Tuesday, June 11, 2013

Grandparent Lingo 101

As a child, I was lucky enough to be raised with two sets of grandparents that both lived under 10 minutes away. Due to this proximity, my grandparents became my "secondary parents," but they were cool because the never got me in trouble, and they made my brother and I snacks after school. 

The only downside to being raised partly by grandparents is that I picked up on lingo and jargon from a different era. And, like every other Texan, my accent did not help the matter. I don't know how many times my classmates have looked at me like I am a character off of Little House on the Prairie. 




As apart of my healing process, I have composed a list of the most common things I have heard my grandparents say. Enjoy. 

1) "Now just add a scant of salt." -- Memaw

My memaw has given me recipes using "scant" as a measuring unit many times. By process of trial and error, I have learned that a "scant" of something will barely fill the cusp of your palm. It is bigger than a "pinch", but smaller than a "just eye-ball it."




2) "Cube the cows." -- Granddady




Contrary to pop culture's infatuation with building worlds out of cubes, a "cube" in this instance refers to a cylinder-shaped type of food given to cows that looks something like this. 




Mind boggling, huh? They should just say, "Scatter out that cylinder-shaped cow feed."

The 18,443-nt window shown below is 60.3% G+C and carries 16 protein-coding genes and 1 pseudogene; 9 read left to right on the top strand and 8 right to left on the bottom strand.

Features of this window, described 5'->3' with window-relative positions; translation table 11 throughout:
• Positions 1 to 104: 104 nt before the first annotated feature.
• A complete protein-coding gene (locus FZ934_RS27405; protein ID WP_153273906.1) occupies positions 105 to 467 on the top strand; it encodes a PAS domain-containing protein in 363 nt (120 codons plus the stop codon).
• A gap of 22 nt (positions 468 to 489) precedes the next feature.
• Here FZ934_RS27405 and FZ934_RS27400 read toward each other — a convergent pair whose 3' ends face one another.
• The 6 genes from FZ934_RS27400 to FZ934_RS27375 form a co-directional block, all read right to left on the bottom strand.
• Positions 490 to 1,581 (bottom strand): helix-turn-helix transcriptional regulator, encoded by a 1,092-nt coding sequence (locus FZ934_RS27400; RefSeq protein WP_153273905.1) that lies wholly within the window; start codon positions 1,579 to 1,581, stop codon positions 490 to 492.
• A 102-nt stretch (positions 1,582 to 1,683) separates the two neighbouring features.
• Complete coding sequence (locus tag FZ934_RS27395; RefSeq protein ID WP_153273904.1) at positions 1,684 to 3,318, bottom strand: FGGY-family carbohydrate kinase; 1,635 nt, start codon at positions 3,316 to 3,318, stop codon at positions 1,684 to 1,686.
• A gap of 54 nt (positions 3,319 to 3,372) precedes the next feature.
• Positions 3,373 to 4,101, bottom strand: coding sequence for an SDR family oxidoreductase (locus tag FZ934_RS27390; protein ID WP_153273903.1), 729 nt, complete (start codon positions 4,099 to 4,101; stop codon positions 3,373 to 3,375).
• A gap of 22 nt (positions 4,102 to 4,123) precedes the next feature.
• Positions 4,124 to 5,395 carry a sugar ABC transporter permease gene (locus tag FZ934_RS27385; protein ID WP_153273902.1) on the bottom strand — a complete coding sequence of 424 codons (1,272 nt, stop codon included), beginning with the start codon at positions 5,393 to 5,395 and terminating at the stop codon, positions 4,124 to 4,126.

3) "You are as handy as a shirt on a pocket." -- Grandma

Every time I took out the trash, vacuumed, or completed any other minimum effort task, my grandma would give me this compliment. I used to tell my grandma that this did not make sense, but now I know that she did it on purpose. My grandma is such a kidder, you guys. 




4) "Do you need to sit on the pot?" -- Memaw & Grandma

According to both of my grandmothers, numerous ailments can all be solved by simply sitting on the toilet for long periods of time. It's like the toilet is magical or something. 




5) "That's just one of them deals."  -- Pawpaw and Granddady

Every time something bad happened, my grandfathers would tell me this phrase in the hopes  to make me understand why bad things happen to good people. Now that I am a young adult and have been exposed to the evils of the world for myself, I don't understand the phrase at all. Maybe one day I will.